Abbott and O'Rourke place bets on Texas winter storm
Gov. Greg Abbott and likely Democratic gubernatorial nominee Beto O'Rourke had divergent political interests when it came to the power grid's stability ahead of the latest winter storm.
- And the fact that the lights stayed on this time around is good news for Abbott, who is up for re-election this year.
Why it matters: The arctic cold front that arrived in Central Texas last week was nowhere near as severe as last February's storm, but it was largely viewed as a test for the grid.
Both candidates placed their bets, with Abbott vowing the grid would hold up. Drawing attention to last year's crisis, O'Rourke launched a power grid-themed campaign tour with stops in 20 cities.
- As the storm neared, Abbott hedged on his promise, saying "no one can guarantee" the power would stay on.
- O'Rourke pounced on the shift, tweeting a video of Abbott's departure from earlier remarks. He added: "I will keep the lights on in Texas. This guy clearly can't."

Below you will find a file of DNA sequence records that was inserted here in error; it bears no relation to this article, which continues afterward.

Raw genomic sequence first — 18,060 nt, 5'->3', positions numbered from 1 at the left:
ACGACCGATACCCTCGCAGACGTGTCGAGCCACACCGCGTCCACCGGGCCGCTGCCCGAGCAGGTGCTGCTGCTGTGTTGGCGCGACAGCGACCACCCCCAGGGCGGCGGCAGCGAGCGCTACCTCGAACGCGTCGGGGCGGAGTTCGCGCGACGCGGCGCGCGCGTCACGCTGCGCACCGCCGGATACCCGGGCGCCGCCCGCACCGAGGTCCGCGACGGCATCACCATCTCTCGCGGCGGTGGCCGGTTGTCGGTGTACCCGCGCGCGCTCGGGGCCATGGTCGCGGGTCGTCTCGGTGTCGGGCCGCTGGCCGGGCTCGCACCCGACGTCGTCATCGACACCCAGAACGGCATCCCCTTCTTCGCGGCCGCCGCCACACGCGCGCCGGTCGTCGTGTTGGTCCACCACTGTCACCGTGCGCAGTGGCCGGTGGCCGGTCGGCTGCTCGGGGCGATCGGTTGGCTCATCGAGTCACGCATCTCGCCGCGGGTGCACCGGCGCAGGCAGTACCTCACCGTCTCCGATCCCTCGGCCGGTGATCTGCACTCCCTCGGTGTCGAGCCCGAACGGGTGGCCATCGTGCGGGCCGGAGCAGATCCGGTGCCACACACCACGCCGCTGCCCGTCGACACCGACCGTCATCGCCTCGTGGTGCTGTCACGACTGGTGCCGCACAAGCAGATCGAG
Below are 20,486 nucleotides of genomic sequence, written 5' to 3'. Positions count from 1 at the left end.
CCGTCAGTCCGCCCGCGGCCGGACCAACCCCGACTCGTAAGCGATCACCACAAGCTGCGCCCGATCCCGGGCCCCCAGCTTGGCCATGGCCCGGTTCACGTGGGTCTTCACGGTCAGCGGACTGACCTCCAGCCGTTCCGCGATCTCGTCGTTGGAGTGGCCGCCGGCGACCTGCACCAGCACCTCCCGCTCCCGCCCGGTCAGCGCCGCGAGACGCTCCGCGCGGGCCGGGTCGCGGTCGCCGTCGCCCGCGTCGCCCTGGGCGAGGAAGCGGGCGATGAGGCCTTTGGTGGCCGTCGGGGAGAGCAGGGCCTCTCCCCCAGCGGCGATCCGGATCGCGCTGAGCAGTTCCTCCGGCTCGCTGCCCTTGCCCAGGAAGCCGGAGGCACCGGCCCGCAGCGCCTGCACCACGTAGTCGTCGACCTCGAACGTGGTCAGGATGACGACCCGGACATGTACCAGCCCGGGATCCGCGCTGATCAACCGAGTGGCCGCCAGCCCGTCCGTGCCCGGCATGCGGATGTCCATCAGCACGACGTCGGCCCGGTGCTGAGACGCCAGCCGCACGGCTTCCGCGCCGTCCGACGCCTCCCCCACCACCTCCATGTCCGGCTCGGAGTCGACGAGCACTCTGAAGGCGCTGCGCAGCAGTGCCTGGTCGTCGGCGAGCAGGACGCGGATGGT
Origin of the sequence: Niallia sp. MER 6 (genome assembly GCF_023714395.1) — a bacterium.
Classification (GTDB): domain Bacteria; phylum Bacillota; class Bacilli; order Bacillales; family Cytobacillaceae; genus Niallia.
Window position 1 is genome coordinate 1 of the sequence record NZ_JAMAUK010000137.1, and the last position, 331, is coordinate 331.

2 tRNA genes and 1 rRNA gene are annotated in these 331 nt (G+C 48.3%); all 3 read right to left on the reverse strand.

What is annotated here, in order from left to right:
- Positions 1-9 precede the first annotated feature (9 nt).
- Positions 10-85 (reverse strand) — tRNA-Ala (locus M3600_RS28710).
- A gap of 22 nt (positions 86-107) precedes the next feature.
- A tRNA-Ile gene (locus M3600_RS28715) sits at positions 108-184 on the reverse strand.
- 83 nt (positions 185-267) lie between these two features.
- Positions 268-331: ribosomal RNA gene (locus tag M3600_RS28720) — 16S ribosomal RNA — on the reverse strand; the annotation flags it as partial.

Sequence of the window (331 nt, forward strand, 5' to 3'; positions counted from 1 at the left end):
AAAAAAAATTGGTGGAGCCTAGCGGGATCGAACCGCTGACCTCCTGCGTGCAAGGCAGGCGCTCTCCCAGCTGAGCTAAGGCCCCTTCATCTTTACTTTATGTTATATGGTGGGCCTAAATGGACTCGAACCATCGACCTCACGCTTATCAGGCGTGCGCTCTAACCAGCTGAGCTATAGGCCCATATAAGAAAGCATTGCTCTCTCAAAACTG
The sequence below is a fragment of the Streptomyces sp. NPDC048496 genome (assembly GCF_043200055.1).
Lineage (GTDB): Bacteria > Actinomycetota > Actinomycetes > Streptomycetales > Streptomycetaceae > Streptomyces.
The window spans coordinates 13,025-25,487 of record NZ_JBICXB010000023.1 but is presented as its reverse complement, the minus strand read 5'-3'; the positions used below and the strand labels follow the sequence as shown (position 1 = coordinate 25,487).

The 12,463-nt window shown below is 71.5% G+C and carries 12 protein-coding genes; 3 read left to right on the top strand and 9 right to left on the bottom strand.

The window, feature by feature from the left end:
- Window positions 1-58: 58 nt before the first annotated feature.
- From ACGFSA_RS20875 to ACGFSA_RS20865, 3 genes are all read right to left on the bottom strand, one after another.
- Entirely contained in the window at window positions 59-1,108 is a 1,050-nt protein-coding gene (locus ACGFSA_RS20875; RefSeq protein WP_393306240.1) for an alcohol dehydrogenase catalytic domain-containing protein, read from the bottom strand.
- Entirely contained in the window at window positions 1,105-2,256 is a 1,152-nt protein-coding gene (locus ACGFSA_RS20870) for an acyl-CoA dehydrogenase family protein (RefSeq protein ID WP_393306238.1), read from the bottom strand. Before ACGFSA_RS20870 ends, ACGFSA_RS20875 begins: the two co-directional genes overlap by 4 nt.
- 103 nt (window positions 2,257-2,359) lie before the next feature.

But the grid hung in, and that could spell trouble for O'Rourke.
What they're saying: "Abbott's initial odds-on bet that a collapse on the scale of the 2021 event is unlikely to repeat itself between now and November, in purely political terms, will have paid off," wrote James Henson, director of the Texas Politics Project at the University of Texas at Austin.
- It wasn't an unreasonable gamble for O'Rourke, Henson added.
- The group's polling found that the share of voters approving of how state leaders and the Texas Legislature have handled the reliability of the electric grid decreased from 22% last June at the end of the regular session to 18% by October.
What's next: O'Rourke kicked off his "Keeping the Lights On" tour in El Paso on Friday, saying he's "so grateful” that the weather was more mild than last February's, "but there's a reason you are seeing record sales of power generators. ... So many people had a traumatic reaction" to the forecast.
- Abhi Rahman, a spokesperson for the O'Rourke campaign, told Axios it's "a super low bar" if keeping the power on is good news for Abbott.
- "What happened last year was a traumatic experience for Texans, and although Texas got lucky this year, the panic and fear of another grid failure is going to be the main takeaway for Texans coming out of this," Rahman said.
The bottom line: This won't be the final time Texans hear about the grid, but O'Rourke will have to shift gears to meet the public's short attention span this far ahead of the November election.
- But hey, spring is around the corner. Summer brownouts, perhaps?
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